UTV News reporter Sara O'Kane hears 'Hannah's' harrowing experience of postpartum psychosis.
"You're going to kill your baby."
A County Down mum who was diagnosed with serious mental illness days after giving birth says she was haunted by "horrible thoughts" just days after giving birth.
Hannah, as she wants to be known, has asked UTV News to hide her identity so she can speak out about her harrowing experience of postpartum psychosis after the birth of her second child in February 2021.
"I just had these horrible thoughts, horrible dreams words in my ears saying 'your baby is going to die'. 'You are going to die'. 'You're going to kill your baby'."
Hannah, 36, says Northern Ireland needs a Mother and Baby Unit to better meet the needs fo woman who have suffered the severe mental illness.
Hannah experienced vivid hallucinations, suicidal thoughts, and even believed she had attempted to take her own life.
"Every one in my family was going to die," she recalled of her delusions. "I had a journal and I would be writing 'I need to ring such and such because they are going to die tomorrow'.
"I hallucinated my son was lying dead on floor of our bedroom."
Hannah was eventually admitted to a psychiatric ward for treatment away from her newborn.
Northern Ireland doesn't have a special Mother and Baby Unit and there are further calls for one to be set up following the tragic death of Orlaith Quinn.
The young mum took her own life at the Royal Victoria Hospital in Belfast in 2018, just 48 hours after giving birth.
A coroner ruled Mrs Quinn, 33, was experiencing postpartum psychosis at the time of her death, despite medical professionals not viewing her as a suicide risk.
The inquest was told her death was 'foreseeable and preventable.'
In a statement last month, the Belfast Trust said: "Belfast Trust would like to extend a sincere and unreserved apology to the family of Mrs Orlaith Quinn. We know this continues to be an incredibly painful time and we offer our deepest sympathies to them."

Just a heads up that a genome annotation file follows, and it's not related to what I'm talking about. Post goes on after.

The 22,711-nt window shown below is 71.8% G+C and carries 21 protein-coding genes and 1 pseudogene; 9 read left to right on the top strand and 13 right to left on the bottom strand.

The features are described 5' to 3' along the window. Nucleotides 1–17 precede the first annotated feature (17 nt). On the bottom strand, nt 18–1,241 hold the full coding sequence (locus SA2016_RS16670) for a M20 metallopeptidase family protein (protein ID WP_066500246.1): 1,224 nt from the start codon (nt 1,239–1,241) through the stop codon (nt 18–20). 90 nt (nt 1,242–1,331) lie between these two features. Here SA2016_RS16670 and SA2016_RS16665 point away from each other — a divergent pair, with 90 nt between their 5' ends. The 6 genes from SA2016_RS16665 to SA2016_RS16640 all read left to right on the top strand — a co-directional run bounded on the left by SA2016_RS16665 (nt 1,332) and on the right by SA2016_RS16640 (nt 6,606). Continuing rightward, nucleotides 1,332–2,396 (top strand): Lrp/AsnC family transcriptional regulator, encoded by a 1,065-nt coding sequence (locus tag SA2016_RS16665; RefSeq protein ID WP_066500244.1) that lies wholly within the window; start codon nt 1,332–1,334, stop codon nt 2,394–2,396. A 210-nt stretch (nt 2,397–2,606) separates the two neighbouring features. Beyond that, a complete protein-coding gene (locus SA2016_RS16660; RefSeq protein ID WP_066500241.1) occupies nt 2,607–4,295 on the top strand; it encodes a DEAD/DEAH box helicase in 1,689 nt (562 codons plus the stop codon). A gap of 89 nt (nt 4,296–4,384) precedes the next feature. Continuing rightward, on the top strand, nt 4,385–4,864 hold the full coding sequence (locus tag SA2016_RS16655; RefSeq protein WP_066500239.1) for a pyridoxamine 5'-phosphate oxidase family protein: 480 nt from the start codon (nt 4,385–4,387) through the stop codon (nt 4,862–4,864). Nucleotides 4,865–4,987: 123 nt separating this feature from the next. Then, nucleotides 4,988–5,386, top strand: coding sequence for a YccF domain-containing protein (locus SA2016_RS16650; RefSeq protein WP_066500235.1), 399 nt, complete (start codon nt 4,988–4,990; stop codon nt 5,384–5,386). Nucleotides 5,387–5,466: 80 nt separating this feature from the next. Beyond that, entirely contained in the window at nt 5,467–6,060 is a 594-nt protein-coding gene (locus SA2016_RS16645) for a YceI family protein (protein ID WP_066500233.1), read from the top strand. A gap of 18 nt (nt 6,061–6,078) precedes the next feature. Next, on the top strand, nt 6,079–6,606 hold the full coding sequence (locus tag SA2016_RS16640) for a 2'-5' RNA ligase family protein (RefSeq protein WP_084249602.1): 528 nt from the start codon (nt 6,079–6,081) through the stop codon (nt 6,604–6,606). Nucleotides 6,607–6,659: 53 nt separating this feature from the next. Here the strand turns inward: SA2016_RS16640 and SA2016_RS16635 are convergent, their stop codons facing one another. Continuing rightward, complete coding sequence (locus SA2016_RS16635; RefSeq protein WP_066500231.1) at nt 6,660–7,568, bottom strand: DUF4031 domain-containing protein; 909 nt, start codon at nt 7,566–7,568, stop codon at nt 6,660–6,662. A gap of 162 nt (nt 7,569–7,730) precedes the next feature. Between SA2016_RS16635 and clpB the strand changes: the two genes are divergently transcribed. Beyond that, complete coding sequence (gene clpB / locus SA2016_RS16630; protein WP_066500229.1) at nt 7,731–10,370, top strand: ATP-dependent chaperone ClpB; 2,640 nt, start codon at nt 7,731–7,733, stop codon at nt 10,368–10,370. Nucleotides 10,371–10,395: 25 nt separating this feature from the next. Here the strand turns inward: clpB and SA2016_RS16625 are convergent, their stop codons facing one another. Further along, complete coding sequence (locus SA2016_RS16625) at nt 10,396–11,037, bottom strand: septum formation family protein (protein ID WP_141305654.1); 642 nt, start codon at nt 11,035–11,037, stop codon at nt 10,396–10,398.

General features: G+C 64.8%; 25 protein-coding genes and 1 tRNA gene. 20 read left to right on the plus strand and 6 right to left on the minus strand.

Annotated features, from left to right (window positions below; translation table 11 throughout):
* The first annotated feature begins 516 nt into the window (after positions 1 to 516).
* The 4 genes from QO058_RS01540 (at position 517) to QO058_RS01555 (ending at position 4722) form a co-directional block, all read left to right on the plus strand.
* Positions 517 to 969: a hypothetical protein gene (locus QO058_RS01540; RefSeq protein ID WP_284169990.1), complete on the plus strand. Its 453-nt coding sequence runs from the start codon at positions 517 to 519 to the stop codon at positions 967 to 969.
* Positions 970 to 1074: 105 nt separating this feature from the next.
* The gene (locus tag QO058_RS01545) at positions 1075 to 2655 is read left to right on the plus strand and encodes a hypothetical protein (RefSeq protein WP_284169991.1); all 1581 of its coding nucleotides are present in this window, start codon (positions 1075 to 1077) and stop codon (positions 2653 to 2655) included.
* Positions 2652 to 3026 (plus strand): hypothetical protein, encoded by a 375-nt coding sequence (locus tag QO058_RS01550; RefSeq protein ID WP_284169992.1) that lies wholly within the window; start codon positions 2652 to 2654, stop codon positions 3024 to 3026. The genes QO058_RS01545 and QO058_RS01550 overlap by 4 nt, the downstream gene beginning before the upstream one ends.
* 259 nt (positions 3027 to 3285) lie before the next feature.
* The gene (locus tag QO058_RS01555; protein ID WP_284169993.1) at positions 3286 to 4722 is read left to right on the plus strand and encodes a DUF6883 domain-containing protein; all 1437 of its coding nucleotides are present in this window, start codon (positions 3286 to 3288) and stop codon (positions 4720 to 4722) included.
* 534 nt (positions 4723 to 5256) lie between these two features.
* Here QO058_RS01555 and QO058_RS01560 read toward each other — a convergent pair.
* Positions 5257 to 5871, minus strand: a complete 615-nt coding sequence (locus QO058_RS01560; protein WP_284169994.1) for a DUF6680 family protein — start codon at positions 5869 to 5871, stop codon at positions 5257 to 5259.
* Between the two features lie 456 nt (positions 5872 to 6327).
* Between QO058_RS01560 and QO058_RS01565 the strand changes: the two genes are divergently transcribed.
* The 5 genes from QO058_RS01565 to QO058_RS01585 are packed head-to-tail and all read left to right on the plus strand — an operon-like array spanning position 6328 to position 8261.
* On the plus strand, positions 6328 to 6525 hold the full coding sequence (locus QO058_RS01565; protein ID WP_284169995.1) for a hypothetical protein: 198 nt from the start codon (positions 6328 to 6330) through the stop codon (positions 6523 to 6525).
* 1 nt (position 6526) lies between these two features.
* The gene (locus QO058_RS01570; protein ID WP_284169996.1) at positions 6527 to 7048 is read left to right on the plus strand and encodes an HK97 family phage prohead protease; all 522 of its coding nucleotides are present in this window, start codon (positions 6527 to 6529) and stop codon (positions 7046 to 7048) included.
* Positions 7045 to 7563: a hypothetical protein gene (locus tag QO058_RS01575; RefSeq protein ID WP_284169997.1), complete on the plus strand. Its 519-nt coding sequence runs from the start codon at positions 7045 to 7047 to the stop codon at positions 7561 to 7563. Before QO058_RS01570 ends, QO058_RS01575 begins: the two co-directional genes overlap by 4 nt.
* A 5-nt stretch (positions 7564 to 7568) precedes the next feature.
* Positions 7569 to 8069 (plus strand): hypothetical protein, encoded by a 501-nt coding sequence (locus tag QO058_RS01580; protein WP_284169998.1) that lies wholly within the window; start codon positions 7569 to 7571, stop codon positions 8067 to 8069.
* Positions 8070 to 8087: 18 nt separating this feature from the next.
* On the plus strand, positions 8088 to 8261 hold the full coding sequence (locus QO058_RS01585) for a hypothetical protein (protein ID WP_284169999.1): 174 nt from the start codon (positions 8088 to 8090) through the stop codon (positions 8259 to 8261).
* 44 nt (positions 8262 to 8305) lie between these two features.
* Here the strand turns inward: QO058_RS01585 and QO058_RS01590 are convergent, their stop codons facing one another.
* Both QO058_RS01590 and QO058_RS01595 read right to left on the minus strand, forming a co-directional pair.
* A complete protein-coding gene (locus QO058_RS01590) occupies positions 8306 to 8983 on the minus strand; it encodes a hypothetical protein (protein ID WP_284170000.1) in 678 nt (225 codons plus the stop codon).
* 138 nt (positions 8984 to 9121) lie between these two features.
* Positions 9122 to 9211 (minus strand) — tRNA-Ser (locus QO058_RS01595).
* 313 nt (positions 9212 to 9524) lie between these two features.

"That could've been me," Hannah said of Mrs Quinn's tragic death. "Hands down that could've been me. I felt exactly the same way.
"I think the thoughts that are just so scary - you just want them to stop, it doesn't matter how. You just want them to stop."
Presently, women who manage to get a diagnosis in Northern Ireland are admitted to a psychiatric ward.
Liz Morrison, from the charity Action on Postpartum Psychosis (APP), said: "Nothing has happened and it's just not good enough women are dying.
"A mother and baby unit would only need six to 10 beds. It would be a safe space. A psychiatric ward where mothers could go with their babies and get the appropriate care.
"The Health Committee went to Scotland and looked at a Mother and Baby Unit over a decade ago an came back and said we need one here. Nothing has happened. It's just not good enough. Women are dying."
In a statement, the Department of Health said: "Preliminary scoping work is currently underway for the establishment of a Mother and Baby Unit for the region.”
For more information on postpartum psychosis and on seeking help and advice visit APP here.
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